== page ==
According to the latest report by Save the Children, rethinking affective-sexual education is an emergency in Spain

Providing young people with an affective-sexual education that takes into account sexual and gender equality and diversity is necessary for their development, otherwise, we run the risk that young people build their sexuality on stereotypical bases, violent and unequal.

As stated in the latest Save the Children report entitled “Desinformación Sexual: Pornografía y Adolescencia”, the Spanish curriculum does not have a regulated active-sexual education, although it could be included in a transversal way with the future educational law (LOMLOE).

The report collects data from a survey undertaken by 1,680 students aged 13-17 who were asked how many hours of sex education they had received at their center in the last two years. 15.6% of those surveyed answered “none”, and more than 50% “between 1 and 4”. In light of these data, it is not surprising that adolescence continues to demand more information about sexuality.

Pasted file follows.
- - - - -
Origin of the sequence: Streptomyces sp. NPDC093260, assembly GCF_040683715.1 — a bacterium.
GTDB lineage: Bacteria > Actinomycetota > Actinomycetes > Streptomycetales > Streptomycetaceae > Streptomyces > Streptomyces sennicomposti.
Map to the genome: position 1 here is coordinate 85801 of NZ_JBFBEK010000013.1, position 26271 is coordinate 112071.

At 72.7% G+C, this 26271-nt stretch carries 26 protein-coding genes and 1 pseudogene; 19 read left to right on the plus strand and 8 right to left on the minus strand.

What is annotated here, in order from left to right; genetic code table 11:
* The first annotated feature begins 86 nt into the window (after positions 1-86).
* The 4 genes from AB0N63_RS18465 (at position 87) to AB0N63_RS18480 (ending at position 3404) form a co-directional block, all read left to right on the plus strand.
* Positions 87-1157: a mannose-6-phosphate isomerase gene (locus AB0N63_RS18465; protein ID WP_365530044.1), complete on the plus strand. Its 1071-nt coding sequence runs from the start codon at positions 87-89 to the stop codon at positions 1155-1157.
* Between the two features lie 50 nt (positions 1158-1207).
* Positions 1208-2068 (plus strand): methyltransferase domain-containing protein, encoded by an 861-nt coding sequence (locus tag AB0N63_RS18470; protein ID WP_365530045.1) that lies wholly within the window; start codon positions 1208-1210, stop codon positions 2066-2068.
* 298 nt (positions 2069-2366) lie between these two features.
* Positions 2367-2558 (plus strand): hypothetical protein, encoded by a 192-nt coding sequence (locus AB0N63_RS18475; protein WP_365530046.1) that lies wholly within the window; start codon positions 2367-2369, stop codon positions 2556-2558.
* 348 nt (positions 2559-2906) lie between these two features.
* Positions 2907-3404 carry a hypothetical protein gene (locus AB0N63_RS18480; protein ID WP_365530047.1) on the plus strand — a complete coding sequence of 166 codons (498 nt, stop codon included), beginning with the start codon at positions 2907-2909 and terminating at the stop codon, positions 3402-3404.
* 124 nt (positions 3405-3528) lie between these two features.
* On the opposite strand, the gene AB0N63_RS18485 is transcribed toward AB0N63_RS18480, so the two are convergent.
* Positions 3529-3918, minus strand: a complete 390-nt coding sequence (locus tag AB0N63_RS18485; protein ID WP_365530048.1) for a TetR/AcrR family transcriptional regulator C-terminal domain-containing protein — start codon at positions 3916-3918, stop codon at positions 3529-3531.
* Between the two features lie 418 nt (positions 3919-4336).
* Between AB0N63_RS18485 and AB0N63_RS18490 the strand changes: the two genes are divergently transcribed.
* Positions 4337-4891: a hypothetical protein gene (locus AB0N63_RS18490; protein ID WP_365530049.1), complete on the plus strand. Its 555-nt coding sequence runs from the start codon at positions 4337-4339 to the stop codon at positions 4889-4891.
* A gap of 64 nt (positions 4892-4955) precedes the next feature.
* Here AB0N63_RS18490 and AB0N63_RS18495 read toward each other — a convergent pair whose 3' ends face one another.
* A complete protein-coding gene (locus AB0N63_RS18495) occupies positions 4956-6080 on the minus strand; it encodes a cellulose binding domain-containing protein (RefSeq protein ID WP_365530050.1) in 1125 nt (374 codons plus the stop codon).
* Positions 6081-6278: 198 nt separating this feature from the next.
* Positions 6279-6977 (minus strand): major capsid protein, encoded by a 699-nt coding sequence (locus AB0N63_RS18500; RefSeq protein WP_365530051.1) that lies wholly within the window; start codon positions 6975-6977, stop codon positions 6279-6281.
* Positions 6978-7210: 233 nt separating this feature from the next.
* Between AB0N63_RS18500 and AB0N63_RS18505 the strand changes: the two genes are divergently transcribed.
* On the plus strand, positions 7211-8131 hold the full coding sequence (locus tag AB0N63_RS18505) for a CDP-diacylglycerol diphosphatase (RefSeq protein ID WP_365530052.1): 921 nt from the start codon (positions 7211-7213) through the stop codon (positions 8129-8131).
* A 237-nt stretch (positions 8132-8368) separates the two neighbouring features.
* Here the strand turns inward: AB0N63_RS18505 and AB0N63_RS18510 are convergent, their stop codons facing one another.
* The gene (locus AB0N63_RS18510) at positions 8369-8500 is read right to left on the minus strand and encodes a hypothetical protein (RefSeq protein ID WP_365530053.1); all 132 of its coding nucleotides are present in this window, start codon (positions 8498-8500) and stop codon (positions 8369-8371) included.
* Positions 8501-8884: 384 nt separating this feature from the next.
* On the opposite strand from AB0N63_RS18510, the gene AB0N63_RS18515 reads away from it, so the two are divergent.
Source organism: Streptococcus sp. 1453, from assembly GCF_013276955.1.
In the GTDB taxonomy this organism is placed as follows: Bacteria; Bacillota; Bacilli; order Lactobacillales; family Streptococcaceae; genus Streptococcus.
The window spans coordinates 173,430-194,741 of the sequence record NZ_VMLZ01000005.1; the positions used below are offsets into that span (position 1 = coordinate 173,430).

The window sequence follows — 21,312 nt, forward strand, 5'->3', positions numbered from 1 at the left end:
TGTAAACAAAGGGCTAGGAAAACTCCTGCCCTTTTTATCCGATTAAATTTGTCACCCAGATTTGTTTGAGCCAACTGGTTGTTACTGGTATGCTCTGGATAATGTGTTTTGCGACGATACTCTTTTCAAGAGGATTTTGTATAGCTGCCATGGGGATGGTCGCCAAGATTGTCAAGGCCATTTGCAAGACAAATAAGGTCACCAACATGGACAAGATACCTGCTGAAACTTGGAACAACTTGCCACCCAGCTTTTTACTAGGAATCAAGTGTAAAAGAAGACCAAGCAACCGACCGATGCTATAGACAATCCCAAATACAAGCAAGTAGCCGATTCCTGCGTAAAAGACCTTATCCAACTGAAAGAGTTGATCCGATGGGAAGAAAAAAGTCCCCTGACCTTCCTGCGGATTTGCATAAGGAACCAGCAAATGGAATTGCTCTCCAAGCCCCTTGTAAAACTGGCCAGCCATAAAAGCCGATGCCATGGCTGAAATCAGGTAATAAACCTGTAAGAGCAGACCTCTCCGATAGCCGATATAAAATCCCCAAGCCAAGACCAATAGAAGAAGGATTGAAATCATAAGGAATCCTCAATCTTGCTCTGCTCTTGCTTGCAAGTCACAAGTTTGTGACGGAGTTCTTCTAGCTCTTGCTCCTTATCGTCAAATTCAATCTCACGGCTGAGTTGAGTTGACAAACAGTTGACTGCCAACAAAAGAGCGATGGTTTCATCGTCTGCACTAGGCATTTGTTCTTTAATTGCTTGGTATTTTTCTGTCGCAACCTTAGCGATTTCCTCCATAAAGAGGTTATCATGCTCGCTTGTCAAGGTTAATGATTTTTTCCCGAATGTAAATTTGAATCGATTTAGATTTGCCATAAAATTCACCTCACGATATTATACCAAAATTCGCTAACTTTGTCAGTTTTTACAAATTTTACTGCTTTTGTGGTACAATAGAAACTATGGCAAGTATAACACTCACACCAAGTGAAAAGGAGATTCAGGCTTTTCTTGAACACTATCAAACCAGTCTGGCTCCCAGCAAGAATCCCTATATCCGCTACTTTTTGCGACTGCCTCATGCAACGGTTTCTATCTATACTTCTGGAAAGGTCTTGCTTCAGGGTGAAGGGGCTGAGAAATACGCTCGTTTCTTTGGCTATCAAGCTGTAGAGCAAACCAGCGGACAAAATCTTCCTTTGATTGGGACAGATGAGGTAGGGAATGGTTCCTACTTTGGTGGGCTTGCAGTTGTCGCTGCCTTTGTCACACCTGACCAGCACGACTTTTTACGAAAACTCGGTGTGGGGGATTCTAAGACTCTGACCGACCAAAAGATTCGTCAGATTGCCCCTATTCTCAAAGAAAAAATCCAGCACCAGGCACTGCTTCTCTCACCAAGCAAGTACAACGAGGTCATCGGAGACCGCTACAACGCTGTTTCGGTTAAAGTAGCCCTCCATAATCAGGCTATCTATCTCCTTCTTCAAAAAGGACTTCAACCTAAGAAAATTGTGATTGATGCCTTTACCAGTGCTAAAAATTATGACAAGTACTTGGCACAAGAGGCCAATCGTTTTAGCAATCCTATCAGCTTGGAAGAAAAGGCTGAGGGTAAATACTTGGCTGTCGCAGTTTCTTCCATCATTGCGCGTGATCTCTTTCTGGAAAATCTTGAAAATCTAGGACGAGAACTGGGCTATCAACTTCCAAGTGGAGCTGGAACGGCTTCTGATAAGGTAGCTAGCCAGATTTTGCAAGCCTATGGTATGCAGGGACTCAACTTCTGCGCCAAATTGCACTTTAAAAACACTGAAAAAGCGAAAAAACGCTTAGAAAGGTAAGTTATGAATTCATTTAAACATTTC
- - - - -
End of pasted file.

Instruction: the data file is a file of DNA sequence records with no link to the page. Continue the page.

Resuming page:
In general, affective-sexual education is taught through short-term workshops and is aimed at adolescents, forgetting the importance of educating in sexuality from an early age.

In addition, the report highlights the need to reorient the perspective of these workshops. On the one hand, there is a lack of an active approach that contemplates the affective and emotional dimension of sexuality. Likewise, the lack of a focus on gender and feminist equality is another of the shortcomings of sexual education in our country. Thus, Save the Children urges us to address sexuality from issues such as masculinity, female empowerment, sexual and gender stereotypes, etc.

However, as Save the Children points out, education is not only taught and learned in the classroom, highlighting the importance of families and society in general, everyone should be involved in the affective-sexual education of the youngest without taboos or prejudices. We are constantly educating. For this reason, the report includes recommendations addressed to public authorities, adolescents and their families, education and health professionals, and recommendations for society accessible from the organization website.